Carbondale eyes cap on number of pot shops
Post Independent Staff
CARBONDALE — The town’s elected leaders here are considering whether to impose a cap on the number of “recreational marijuana” shops that will be allowed into Carbondale under the state’s new laws legalizing the possession, use and sale of pot for those over 21.
Colorado voters approved Amendment 64 to the state constitution last year, 12 years after the state’s electorate approved Amendment 20, which legalized the medical marijuana industry.
The limit on the number of retail shops in town, something that was not done when the medical marijuana industry began to boom several years ago, was viewed as a way to limit the impact of the new industry until more is known about a number of issues, including whether the federal government will be busting the new shops for violating the federal prohibition against marijuana.
But at least one trustee was skeptical about the idea.
“I’m not excited about a cap,” said Trustee Pam Zentmyer, “because we haven’t done that with medical marijuana or with liquor stores.”
Cities and towns across Colorado, as well as the state government, are scrambling to come up with a regulatory framework for growers, bakers and sellers of marijuana and related products in time for deadlines on Oct. 31 to have the laws in place, and on Jan. 1, 2014, when pot shops will be able to apply for state and local licenses.
The Carbondale trustees, at a work session Tuesday night, exhaustively discussed a proposed ordinance that would establish regulations for the new pot businesses, which were authorized when the state’s voters passed Amendment 64 to the state constitution last year. Because it was a work session, no formal decisions could be made or votes taken, but the trustees took the opportunity to make their feelings clear.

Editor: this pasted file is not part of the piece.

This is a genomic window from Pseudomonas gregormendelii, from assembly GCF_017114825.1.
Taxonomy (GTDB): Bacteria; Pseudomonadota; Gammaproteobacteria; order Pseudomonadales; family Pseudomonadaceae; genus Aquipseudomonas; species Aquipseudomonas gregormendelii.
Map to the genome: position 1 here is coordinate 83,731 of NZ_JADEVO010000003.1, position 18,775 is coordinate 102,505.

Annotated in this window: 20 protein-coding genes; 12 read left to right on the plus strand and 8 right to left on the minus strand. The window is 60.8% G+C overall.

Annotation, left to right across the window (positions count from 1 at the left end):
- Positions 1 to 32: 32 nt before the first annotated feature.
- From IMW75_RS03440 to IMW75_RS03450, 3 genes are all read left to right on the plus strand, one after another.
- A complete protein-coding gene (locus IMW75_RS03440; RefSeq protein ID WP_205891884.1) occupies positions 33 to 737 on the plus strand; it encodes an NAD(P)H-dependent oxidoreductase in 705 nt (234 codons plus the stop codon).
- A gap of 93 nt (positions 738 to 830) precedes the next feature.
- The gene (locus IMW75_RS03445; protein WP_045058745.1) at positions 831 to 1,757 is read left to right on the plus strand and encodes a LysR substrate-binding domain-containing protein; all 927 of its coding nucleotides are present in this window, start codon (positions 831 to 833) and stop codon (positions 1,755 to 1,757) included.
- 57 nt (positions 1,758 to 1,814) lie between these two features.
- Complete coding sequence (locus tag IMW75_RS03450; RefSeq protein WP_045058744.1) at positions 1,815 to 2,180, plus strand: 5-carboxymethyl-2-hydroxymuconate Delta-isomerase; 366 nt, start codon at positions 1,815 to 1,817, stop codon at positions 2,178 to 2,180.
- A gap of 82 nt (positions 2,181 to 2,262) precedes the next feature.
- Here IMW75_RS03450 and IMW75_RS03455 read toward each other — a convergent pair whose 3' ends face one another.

For one thing, they leaned toward the idea of permitting existing medical marijuana shops to “convert” to recreational shops, thereby eliminating the need for prescriptions held by their customers, perhaps until Jan. 1, when other entrepreneurs might then be able to apply for recreational pot business licenses.
The trustees also debated prohibiting pot shops from operating within 500 feet of schools, churches and other businesses, as measured by the most direct walking route.
They also discussed the idea of including “sober houses” or drug and alcohol rehabilitation and counseling centers, as well as schools and churches, but no clear direction was achieved beyond asking the town’s staff to contact local rehab centers to see how they feel about the matter.
“I think we ought to try to keep it more in line with what we do with alcohol, which is a much more dangerous drug [than pot], as we all know,” said Trustee Frosty Merriott, in opposition to expanding the list of establishments that must be separated from the pot shops by a buffer zone.
Reacting to a suggestion that doctors offices or clinics might be another candidate for inclusion on that list, Mayor Stacey Bernot noted that the clinics themselves may not favor that idea, as they one day may be using medical marijuana in their dealings with patients.
There seemed to be agreement among the trustees that allowing a business to offer both medical marijuana and recreational marijuana out of one establishment would be acceptable, but Trustee John Foulkrod questioned whether the proposed ordinance deals adequately with the issue of cultivation, which, along with retail sales and any other recreational-pot-related businesses, has been banned in the unincorporated areas of Garfield County by the county commissioners.
Trustee John Foulkrod suggested the town needs to set up differing rules for differing types of businesses under the new state laws.
“It’s a whole different process,” he said of operating a pot farm, or a testing facility, or manufacturing edible products from pot, than it is to run a retail store.
“So, I see that they have to be dealt with differently,” Foulkrod said.
The trustees directed town attorney Mark Hamilton and his assistant, attorney Alison Eastley, to keep working on the provisions in the proposed ordinance, including the idea of assessing sales and excise taxes on pot-related business transactions, and bring the ordinance back for more discussion at a future meeting.
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Roaring Fork Schools volunteers who have already completed a comparable background check through an approved entity would be good to go.